Mindful of side-effects

The idea of a wide-ranging threat to national security from Chinese influence emerged in Australia almost 10 years ago. Intelligence officials, politicians and journalists identified China as a source of existential threat that quickly gained policy traction.

But as recent research shows, the scope quickly expanded. Along with actions by the Chinese government, Australian officials have also considered many non-governmental organizations and people, including Chinese private enterprise, Chinese scholars and international students, as potential security threats.

This stance has had side-effects, including a surge in anti-Chinese and anti-Asian sentiment in Australia during the COVID-19 pandemic.

Academic collaborations between Australian and Chinese universities have also partially stagnated in the wake of allegations Beijing used these connections to fuel its military modernization and steal intellectual property. Australian universities have been portrayed as “modern battlegrounds of covert influence and interference.”

More recently, the Australian-Chinese voters have abandoned the right-wing coalition government and Liberal Party in both federal and New South Wales elections due to concerns about what they view as alarmist anti-Chinese platforms.

Canada is in a similar situation given its sizeable Chinese diaspora and the fact that Canadian universities have developed vibrant research collaborations with their Chinese counterparts.




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Harshly singling out China could result in damaging social cohesion and undermining Canada as an open, transparent and multicultural democracy.

That means Canada’s National Counter-Foreign Interference Office should not allow false allegations to propagate. It should focus on its purpose of defending sovereignty and not cause further risk to Canadian society.

Two women talk as they sit at a table with microphones in front of them.
Jody Thomas, National Security and Intelligence Advisor, left, and Cindy Termorshuizen, Associate Deputy Minister of Foreign Affairs, wait to appear as witnesses at a parliamentary committed into foreign election interference in March 2023.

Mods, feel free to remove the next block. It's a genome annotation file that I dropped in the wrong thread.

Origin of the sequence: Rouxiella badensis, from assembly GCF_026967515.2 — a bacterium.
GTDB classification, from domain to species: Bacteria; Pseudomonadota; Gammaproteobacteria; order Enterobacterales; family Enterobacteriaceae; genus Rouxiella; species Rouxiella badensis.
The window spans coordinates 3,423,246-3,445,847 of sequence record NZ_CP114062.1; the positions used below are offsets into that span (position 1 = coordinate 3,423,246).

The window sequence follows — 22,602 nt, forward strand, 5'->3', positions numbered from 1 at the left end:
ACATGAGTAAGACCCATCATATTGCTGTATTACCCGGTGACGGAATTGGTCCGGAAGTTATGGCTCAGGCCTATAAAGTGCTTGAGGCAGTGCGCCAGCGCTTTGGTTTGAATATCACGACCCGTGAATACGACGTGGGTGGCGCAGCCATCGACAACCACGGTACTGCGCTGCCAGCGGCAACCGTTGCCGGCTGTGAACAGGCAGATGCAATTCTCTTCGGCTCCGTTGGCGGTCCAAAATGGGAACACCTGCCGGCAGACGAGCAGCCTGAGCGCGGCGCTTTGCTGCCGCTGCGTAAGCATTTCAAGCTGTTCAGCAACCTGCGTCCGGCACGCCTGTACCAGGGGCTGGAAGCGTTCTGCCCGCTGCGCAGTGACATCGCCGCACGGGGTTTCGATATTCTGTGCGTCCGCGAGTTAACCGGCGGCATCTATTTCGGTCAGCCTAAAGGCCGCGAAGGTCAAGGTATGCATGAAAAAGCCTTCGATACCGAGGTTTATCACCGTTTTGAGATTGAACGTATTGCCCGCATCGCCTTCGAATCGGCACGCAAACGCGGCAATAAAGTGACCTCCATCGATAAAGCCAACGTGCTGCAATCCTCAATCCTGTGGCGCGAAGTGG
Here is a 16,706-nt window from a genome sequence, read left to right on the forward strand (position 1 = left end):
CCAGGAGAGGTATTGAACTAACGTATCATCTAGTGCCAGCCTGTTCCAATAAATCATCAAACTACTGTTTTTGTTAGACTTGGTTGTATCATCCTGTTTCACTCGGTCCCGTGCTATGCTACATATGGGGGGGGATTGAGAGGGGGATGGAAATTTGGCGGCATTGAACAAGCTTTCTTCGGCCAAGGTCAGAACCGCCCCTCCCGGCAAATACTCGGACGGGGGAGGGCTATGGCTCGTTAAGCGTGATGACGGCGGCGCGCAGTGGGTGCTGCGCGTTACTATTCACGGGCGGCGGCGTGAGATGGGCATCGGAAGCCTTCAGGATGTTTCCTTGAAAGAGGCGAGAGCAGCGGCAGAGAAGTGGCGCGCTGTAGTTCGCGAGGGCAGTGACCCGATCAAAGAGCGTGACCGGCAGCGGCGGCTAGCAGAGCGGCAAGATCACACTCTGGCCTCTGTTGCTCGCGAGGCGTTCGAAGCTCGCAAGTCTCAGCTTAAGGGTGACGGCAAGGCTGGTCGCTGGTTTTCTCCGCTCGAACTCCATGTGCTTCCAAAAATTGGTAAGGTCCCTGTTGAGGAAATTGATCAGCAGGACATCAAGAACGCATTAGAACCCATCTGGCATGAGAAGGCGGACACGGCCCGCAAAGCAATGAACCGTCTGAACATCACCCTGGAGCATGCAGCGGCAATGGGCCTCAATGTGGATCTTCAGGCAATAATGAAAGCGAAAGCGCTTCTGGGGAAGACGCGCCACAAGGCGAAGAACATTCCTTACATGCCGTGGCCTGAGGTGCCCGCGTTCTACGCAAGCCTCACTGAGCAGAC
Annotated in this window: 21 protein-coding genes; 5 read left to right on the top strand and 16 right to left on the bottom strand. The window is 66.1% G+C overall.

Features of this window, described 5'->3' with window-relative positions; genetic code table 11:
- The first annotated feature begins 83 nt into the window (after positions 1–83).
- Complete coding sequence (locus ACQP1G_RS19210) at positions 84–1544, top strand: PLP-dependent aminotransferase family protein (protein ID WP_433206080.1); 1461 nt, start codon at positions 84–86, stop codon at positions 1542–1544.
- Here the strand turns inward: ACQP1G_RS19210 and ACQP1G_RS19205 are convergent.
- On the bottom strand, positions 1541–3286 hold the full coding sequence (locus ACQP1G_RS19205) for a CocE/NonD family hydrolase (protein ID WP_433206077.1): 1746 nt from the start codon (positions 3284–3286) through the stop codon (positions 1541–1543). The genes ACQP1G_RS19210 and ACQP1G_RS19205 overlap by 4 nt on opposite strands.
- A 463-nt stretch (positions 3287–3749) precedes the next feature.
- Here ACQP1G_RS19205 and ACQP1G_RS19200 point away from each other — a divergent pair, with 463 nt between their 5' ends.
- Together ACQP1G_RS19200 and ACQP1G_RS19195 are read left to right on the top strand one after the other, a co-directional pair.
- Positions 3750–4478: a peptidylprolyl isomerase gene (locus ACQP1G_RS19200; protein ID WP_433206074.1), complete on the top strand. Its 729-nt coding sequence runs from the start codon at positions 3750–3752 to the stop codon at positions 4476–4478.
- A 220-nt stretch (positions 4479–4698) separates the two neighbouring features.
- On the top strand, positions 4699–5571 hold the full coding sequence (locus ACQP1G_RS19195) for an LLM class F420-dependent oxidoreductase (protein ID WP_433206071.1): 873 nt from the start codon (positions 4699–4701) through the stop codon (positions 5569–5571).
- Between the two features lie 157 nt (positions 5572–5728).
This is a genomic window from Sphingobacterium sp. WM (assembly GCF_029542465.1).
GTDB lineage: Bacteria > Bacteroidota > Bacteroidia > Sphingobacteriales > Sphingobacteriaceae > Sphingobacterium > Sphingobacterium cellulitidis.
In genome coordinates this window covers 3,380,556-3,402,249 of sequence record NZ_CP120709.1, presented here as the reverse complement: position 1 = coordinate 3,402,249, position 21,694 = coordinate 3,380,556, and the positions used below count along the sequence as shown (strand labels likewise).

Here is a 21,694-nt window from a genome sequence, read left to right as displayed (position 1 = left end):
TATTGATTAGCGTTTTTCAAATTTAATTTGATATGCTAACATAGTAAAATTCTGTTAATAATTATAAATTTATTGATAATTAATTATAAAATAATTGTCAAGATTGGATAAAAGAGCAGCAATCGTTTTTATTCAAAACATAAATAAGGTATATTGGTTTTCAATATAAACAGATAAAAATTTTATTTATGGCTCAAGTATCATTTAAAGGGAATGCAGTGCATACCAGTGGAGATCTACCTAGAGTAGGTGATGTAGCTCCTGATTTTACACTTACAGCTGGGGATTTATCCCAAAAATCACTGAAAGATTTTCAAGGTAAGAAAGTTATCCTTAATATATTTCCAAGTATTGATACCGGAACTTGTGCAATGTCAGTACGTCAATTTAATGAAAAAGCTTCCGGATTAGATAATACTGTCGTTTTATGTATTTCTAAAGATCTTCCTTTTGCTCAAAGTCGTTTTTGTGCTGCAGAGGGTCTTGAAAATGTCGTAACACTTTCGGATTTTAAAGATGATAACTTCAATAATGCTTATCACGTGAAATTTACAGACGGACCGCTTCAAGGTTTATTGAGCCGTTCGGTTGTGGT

THE CANADIAN PRESS/Spencer Colby

Diplomacy focus

Australia’s China policy under the coalition government that was defeated a year ago has been widely criticized for lacking diplomacy.

The coalition devoted a lot of effort to balance China’s regional and global ambitions, but ignored the fact that China was Australia’s largest trade partner and that Australian national interests should not be dictated by security agencies. Dealing with China required a more multi-dimensional approach.




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Since the Labor party came to power last May, Australia’s China policy has become more dynamic. The uptick in diplomacy has diminished the hostile atmosphere and paved the way for normalizing bilateral trade. The approach has reassured Beijing without compromising on the principles and core values of Australian society.

Canada’s leaders should do the same and weigh China’s immediate and future importance to Canada carefully. If cutting ties completely with China isn’t a feasible option, then Ottawa should be more imaginative in designing its China policy and keep the relationship moving in a direction that best serves the overall interests of Canada.

Diplomacy and offering moderate reassurances to Beijing could help Ottawa resolve some outstanding substantive issues with China — or at least finesse the problems — and eventually reframe the bilateral relationship.